We are all Elmo. Or maybe not. Last week, in a viral event that will surely seem as though it happened six years ago by this December, a clip of Elmo getting mad began to circulate on Twitter. In the clip, Elmo—the red, third-person-speaking, oft-betickled, second-generation Sesame Street denizen—is having oatmeal raisin cookies with his friend Zoe. When he asks if he can have a seemingly available cookie on the counter, Zoe refuses. That cookie, she says, is for her pet rock, Rocco. What follows is a Larry David-esque meltdown culminating in the now-iconic lines, “How?! How is Rocco going to eat that cookie, Zoe!? Tell Elmo! Rocco doesn’t even have a mouth. Rocco’s just a rock. Rocco’s not alive!” It’s a great meme: The video is GIF-able length, there’s a pull-quote that’s applicable in all sorts of situations, and fuzzy, nostalgic Sesame Street is about as universal a cultural touchstone as there is. More than that, it provides the people of the internet a friendly, furry rage avatar in a cultural moment defined by dumbstruck frustration at the preposterous intransigence of Other People.
The internet will find new avatars, new memes will replace this one, fresh discourses will be discoursed. But what strikes me about this particular discourse, what I find relatable about it, is how similar it is to the way that I, as a parent, watch children’s TV.
When Sesame Street debuted, it was revolutionary for addressing itself simultaneously to children and parents, encouraging the kind of co-viewing that developmental researchers have long said unlocks the possibilities of educational TV. The show winked to adults as it catered to kids, inviting and acknowledging care-givers as spectators, too. Over the years, that dual address led to a kind of split in the show, between the obviously kid-focused bits and gags and the obviously parent-focused ones like prestige TV parodies or guest spots from Jennifer Garner. Most kids’ shows now aim for this multivocal tone. And sometimes, a show like Bluey comes along that both keeps our kids giggling and offers maybe the most perceptive and dramatically interesting TV representation of active co-parenting since The Americans went off the air. But, most of the time, that parental outreach is notional at best. Especially for full-time caregivers, care workers, and parents fortunate enough to be able to work from home alongside their virtually-instructed wards over the past two years, there’s only so much mileage available out of watching Gonzo dressed up like a Lannister.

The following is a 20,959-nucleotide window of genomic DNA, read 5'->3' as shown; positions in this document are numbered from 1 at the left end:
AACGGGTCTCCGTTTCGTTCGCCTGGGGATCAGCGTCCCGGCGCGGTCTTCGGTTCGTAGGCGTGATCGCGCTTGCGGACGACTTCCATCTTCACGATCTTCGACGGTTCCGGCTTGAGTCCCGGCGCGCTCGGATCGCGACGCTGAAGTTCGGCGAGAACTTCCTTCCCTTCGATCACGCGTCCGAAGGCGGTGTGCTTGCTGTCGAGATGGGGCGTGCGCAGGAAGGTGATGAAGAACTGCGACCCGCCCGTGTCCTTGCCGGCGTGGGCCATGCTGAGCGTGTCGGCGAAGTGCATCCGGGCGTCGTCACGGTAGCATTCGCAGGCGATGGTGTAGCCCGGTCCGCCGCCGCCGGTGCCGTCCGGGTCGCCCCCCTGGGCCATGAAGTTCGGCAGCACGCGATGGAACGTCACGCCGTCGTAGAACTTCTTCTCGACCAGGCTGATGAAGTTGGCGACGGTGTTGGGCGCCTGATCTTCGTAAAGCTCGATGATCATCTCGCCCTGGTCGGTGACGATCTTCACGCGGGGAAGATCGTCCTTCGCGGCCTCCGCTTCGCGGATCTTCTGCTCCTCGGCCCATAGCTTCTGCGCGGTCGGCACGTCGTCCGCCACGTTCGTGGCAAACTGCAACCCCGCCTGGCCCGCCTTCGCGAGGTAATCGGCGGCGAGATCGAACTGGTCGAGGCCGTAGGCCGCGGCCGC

So we probe too far into the grim calculus of how it’s possible that Miss Elaina on Daniel Tiger’s Neighborhood is the child of Lady Elaine Fairchilde—a puppet from the original Mister Rogers— and Music Man Stan, a human man. We develop elaborate, Lost Wiki-level theories about the precise nature of the magical island on Tumble Leaf. And we start to really fucking hate Rocco and resent Zoe for forcing the world to bend around the particular form of her psychosis. We over-read, we become fixated on marginal side-plots, we formulate ironclad opinions about the relative talent of dozens of child actors. In other words, we behave the way fans do.